President Barack Obama and first lady Michelle Obama are joined by government employees on the South Lawn of the White House in Washington, Monday, Jan. 10, 2011, to observe a moment of silence for Rep. Gabrielle Giffords, D-Ariz., and the other victims of an assassination attempt against her. The shooting at a town hall-style event outside a supermarket in Tucson, Ariz., Saturday left six dead, including a federal judge, and critically wounded Rep. Gabrielle Giffords. (AP Photo/J. Scott Applewhite)
President Barack Obama pauses as he speaks at a memorial service for the victims of Saturday's shootings at McKale Center on the University of Arizona campus Wednesday, Jan. 12, 2011, in Tucson, Ariz. (AP Photo/J. Scott Applewhite)
Victims' family members, along with President Obama, attend a memorial service at Fort Hood, Texas, for the victims of the Fort Hood shootings on Tuesday Nov. 10, 2009. (AP Photo/Jay Janner, POOL)
President Barack Obama speaks at a memorial service in Fort Hood, Texas on Tuesday, Nov. 10, 2009 for the victims of Thursday's shootings. (AP Photo/Pool, Jay Janner)
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But David Hemenway, professor of public policy at Harvard School of Public Health, took issue with the methodology in an accompanying comment published in The Lancet. He pointed to the projection that deaths would be reduced by 90 percent. It was difficult to project, he wrote, whether any one law could decrease gun deaths. In an interview he said many studies about gun control are limited. "I could find serious problems with virtually any U.S. study about gun laws," he says.

For the study, researchers looked at 25 state gun control laws to try to draw conclusions about which ones had the most impact on gun deaths. Its findings suggest that nine laws were associated with an increase in gun deaths, nine were associated with a decrease, and the remaining showed no association. For example, laws that restrict firearm access to children, including age restrictions, were shown to be ineffective.

The federal gun control law passed in 1993 – known as the Brady Bill – mandates federal background checks on gun buyers, but around 40 percent of all gun sales in the U.S. are estimated to be private transactions that don't require background checks. The "gun show loophole" refers to a broader provision that allows people to buy guns from unlicensed dealers at a gun show or elsewhere without universal background checks.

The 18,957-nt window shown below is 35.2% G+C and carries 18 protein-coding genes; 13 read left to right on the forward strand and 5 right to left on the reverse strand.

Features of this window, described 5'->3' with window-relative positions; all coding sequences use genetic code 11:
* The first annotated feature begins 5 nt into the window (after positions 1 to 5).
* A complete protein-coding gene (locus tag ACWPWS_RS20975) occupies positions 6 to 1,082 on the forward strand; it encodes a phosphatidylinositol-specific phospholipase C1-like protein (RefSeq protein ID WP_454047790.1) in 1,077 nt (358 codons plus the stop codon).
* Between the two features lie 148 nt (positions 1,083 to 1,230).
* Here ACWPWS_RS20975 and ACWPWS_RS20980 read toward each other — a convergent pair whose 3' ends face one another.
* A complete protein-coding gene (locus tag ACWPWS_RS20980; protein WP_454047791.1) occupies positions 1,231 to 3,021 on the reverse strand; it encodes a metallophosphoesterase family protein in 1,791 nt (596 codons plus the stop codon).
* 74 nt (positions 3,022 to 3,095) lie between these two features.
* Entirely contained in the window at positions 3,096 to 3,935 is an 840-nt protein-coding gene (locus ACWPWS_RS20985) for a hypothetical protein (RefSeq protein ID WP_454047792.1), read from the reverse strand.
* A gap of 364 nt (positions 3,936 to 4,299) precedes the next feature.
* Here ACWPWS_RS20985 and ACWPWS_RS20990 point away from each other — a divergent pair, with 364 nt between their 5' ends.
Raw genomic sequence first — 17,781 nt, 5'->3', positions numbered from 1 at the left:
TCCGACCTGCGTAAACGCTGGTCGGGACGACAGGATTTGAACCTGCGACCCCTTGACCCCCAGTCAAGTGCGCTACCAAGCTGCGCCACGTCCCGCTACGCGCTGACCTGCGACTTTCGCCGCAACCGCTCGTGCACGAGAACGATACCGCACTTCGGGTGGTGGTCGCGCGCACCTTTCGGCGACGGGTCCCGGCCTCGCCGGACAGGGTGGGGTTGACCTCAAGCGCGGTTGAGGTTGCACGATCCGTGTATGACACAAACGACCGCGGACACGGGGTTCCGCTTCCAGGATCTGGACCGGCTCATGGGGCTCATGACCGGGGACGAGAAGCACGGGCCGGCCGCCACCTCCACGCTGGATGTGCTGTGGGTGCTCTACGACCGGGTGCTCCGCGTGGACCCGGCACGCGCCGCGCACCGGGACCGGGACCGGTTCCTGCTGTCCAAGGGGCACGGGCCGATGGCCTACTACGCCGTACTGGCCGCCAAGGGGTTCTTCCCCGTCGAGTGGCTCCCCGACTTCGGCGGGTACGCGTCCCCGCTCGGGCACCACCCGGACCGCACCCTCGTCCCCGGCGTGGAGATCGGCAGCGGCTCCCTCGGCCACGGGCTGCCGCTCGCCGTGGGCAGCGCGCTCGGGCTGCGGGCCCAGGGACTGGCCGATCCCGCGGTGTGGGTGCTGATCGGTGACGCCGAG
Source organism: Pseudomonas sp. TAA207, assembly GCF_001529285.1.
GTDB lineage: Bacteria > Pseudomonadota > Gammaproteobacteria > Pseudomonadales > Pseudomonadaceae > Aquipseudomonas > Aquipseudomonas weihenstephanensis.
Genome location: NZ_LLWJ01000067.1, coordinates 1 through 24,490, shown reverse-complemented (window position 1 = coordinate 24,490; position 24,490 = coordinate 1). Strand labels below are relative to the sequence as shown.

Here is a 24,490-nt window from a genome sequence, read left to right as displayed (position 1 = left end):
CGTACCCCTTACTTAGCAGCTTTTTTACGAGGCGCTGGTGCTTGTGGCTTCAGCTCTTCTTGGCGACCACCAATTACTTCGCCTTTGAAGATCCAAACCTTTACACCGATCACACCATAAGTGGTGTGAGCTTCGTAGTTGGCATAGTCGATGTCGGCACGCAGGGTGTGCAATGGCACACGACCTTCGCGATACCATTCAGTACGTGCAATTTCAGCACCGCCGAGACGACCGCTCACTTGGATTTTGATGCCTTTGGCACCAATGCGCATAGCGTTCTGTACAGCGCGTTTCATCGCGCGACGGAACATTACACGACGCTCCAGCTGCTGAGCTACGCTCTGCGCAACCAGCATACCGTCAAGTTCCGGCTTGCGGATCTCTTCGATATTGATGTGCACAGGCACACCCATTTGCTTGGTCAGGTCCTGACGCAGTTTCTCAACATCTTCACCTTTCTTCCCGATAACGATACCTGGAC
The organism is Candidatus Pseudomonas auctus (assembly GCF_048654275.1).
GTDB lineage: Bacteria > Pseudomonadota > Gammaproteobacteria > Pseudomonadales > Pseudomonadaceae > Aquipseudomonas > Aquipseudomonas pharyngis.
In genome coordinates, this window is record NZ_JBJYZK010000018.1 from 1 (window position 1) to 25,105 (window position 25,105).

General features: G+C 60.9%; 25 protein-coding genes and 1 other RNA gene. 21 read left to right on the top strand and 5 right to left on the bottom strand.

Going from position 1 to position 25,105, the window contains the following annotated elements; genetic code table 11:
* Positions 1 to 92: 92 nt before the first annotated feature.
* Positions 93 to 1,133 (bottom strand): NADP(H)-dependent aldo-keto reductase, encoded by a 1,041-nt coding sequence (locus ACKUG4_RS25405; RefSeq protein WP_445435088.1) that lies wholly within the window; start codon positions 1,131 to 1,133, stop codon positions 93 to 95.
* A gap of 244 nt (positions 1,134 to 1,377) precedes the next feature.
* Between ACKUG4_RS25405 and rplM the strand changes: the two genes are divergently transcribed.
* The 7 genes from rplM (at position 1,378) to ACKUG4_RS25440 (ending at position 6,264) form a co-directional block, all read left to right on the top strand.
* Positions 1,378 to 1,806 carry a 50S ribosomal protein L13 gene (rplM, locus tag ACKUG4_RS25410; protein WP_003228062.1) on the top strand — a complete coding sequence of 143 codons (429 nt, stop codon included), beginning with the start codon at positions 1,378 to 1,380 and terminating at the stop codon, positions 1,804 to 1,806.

To keep guns out of the hands of people who have a history of violent crime, domestic violence, substance abuse and severe mental illness, states have enacted various additional laws. In some states, lower gun ownership and stricter gun laws appear to be to be associated with fewer gun deaths. The Lancet study looked at these laws as well.

Stand-your-ground laws – which allow someone to use deadly force in self-defence – as well as permitting law enforcement discretion when issuing concealed-carry permits, appeared to be associated with higher gun deaths. Other laws that appeared associated with higher gun deaths included limiting the number of guns people can buy, a three-day limit for a background-checks extension, locks on firearms and allowing police to inspect stores.

The NRA declined to comment, other than to point out they took issue with the methodology, including that the study does not acknowledge states have different approaches to suicide prevention. Two-thirds of gun deaths are by suicide, and more than 21,000 people kill themselves with a gun each year.

For the study, researchers used data from multiple years over a short timeframe as they were available. They included firearm-related deaths, including suicides, from the Centers for Disease Control and Prevention from 2008 to 2010; firearm-related laws implemented in 2009; state-specific characteristics such as firearm ownership for 2013; firearm export rates and non-firearm homicide rates for 2009; and unemployment rates for 2010.
They then projected what the laws' impact would have been had they been implemented from Nov. 1, 2014, to May 15, 2015.

While the researchers tried to control for some variables, like unemployment and gun exports, Hemenway commented that many other factors were not controlled for, including poverty, alcohol consumption, urbanicity and mental health. The data also were collected only during the course of a year, he writes, so the authors could not compare the rates of firearm deaths before or after laws were passed.

When asked about the limited timeframe for the study, Galea replied that a longer time period had drawbacks."The trouble is that over a long time period there are other society influences that can be introduced," he says.

Findings do not take into account gun-related deaths that occur with illegally obtained weapons. The number of deaths caused by guns purchased illegally isn't known. Weapons are only recovered from gun crimes in a small fraction of cases, and even then it is often difficult to determine how the person who committed the crime got their gun – they could have passed a background check by using someone else's driver's license, for instance.

"We don't assume anything about where guns come from," Galea says, acknowledging that illegal gun deaths could climb after implementing stricter gun-control laws. "The projections are no longer going to be accurate because they are based on the current reality."

Medical groups have in recent years been pushing for moves to reduce gun violence through gun-control measures and studies, which they liken to a public health approach. Data are limited in part because for a time the CDC was not permitted to conduct studies on gun violence. Though President Barack Obama lifted the ban about three years ago, funding for such research has still not been made available.

Copyright 2015 U.S. News & World Report